If you're interested in putting smiles on the faces of troops halfway around the world, read on...
My friend's husband, SFC Brandon Harding, is in Iraq on a 12-month deployment with the 49th MP Brigade, a unit of over three thousand soldiers. SFC Harding, normally a Special Forces Combat Medic, took a temporary assignment with the Intel shop of the 49th MP BDE out of Fairfield, CA so he could spend a year at home before this current Iraq deployment with his wife & twin boys, who just turned 2. My friend writes, "He likes his job but he wants to be the grunt out in the field fighting, NOT sitting in a FOB [forward operating base]. True soldier."
I've spent holidays deployed away from home, and it's always tough. You say you'll "make it up later", but it's never quite the same, celebrating a year's worth of missed occasions all at once. You string lights and wear Santa hats and try to make your unit as festive as possible, and everyone in your unit feels kind of like brothers and sisters (a big dysfunctional family!), but you can't evade the emptiness entirely.
But this is meant to be an upbeat diary.
On behalf of my friend, her husband, and the 49th MP brigade, I asked my friend's permission to share her husband's information so other people can send holiday cheer too. SFC Harding has no idea that care packages might be arriving for him and his buddies! I just mailed my box today, after standing in line with a couple dozen other people all carrying big boxes labeled "APO" or "FPO". Here's the info:
SFC Brandon Harding
49th MP BDE
Camp Liberty, Iraq
APO, AE 09344
If you're interested, rest assured that SFC Harding will share everything he gets with the entire brigade. What should you send? Well, figure these are a bunch of ordinary guys aged mainly 18-35. They have the basics (chow halls and PXs) but not a lot of frills. Anything local's always nice - something they wouldn't be able to get at the PX, which just stocks the most common, big-name stuff. Sauces, like BBQ or hot sauce, a big hit (chow hall food gets bland and boring). Video games (any system), music, iTunes gift cards (they have internet access), or accessories for video game systems or iPods. UnderArmour shirts for their uniforms or for working out (it's really hot and sticky in the summers). In fact, any kind of special workout gear or Camelbaks - they spend a lot of time staying in shape. Snacks are huge, particularly anything that's not mainstream (smaller companies, local foods, etc.). Just remember that chocolate will melt! And it's always great to have a hand-written card, a kid's crafts, or other touch of home. Please, feel free to add your own suggestions or thoughts in the comments below.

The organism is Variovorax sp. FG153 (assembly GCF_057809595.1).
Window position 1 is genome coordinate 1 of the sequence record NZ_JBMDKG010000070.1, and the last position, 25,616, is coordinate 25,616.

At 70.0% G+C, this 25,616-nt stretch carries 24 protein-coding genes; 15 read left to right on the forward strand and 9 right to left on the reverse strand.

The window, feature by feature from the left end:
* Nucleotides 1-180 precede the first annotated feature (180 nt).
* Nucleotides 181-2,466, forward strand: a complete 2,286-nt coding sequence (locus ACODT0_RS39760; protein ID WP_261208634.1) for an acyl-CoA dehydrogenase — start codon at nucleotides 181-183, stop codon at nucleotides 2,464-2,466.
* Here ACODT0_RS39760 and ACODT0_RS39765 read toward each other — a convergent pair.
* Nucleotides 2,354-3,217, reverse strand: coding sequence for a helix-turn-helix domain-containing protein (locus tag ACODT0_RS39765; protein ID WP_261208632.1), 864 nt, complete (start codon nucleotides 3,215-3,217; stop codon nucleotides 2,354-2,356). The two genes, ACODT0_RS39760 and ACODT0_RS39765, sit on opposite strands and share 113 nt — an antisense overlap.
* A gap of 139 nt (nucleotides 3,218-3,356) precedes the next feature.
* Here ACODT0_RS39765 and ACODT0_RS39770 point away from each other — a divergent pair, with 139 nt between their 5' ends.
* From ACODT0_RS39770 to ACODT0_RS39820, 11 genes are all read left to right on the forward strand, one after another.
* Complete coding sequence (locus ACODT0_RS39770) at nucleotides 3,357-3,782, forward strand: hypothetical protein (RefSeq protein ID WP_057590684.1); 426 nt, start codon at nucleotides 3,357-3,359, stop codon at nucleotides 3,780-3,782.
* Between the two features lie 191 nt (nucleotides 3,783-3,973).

For mailing, I recommend using one of the variously-sized Priority Mail boxes. If you use the large-size one, there's a cheaper rate than normal, when you mail to APO/FPO addresses. You'll have to fill out a customs form at the post office when you mail your package. Cards go normal US postage rate. Or, if what you really want to send is online, you can always have it shipped directly to the address above.
If you have an important person in your life who's deployed over the holidays, and they don't mind you sharing their name/unit, I encourage you to list them below. I'll send anyone who's listed at least a card, and if you tell me what they like, a gift from "Santa" as well.
Update - MA Liberal made a great point below...anysoldier.com will link you to hundreds of points of contact in the Middle East who are collecting mail on behalf of their buddies who don't get so much. I encourage you to visit that site too.
Postscript: A few years back, when we were deployed over the holidays, we got a box of Christmas cards handmade by school kids. Most were the usual mix of touching, cheesy, and adorable, but my favorite was one that on the inside read "Peace on Earth" and on the outside boasted an excellent drawing of a determined Santa Claus dressed in fatigues and hoisting an AK-47. Gotta love kids!